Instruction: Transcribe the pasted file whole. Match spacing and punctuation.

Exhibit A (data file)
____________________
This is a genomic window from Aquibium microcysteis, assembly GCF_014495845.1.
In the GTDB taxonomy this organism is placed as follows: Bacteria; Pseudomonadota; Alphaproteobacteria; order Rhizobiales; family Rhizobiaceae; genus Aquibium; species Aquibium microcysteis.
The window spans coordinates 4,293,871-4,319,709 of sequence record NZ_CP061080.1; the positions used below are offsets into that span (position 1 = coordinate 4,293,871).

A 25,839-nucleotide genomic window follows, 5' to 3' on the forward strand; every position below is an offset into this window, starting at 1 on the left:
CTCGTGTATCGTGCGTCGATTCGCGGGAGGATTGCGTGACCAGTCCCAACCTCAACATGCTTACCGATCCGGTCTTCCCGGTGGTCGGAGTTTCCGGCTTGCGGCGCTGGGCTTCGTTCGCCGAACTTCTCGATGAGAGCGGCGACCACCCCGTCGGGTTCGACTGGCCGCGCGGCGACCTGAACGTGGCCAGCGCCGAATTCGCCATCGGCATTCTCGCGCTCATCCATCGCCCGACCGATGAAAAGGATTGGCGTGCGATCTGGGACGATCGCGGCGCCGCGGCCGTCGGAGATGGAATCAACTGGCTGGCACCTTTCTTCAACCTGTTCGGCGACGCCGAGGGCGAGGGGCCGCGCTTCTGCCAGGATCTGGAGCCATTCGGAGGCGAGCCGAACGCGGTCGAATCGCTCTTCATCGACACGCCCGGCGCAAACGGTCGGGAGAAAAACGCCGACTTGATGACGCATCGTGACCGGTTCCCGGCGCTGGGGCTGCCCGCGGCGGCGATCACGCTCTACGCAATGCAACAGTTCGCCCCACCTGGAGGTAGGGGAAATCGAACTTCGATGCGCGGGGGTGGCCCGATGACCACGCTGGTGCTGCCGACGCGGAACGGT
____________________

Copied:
This is a genomic window from Aquibium microcysteis, assembly GCF_014495845.1.
In the GTDB taxonomy this organism is placed as follows: Bacteria; Pseudomonadota; Alphaproteobacteria; order Rhizobiales; family Rhizobiaceae; genus Aquibium; species Aquibium microcysteis.
The window spans coordinates 4,293,871-4,319,709 of sequence record NZ_CP061080.1; the positions used below are offsets into that span (position 1 = coordinate 4,293,871).

A 25,839-nucleotide genomic window follows, 5' to 3' on the forward strand; every position below is an offset into this window, starting at 1 on the left:
CTCGTGTATCGTGCGTCGATTCGCGGGAGGATTGCGTGACCAGTCCCAACCTCAACATGCTTACCGATCCGGTCTTCCCGGTGGTCGGAGTTTCCGGCTTGCGGCGCTGGGCTTCGTTCGCCGAACTTCTCGATGAGAGCGGCGACCACCCCGTCGGGTTCGACTGGCCGCGCGGCGACCTGAACGTGGCCAGCGCCGAATTCGCCATCGGCATTCTCGCGCTCATCCATCGCCCGACCGATGAAAAGGATTGGCGTGCGATCTGGGACGATCGCGGCGCCGCGGCCGTCGGAGATGGAATCAACTGGCTGGCACCTTTCTTCAACCTGTTCGGCGACGCCGAGGGCGAGGGGCCGCGCTTCTGCCAGGATCTGGAGCCATTCGGAGGCGAGCCGAACGCGGTCGAATCGCTCTTCATCGACACGCCCGGCGCAAACGGTCGGGAGAAAAACGCCGACTTGATGACGCATCGTGACCGGTTCCCGGCGCTGGGGCTGCCCGCGGCGGCGATCACGCTCTACGCAATGCAACAGTTCGCCCCACCTGGAGGTAGGGGAAATCGAACTTCGATGCGCGGGGGTGGCCCGATGACCACGCTGGTGCTGCCGACGCGGAACGGT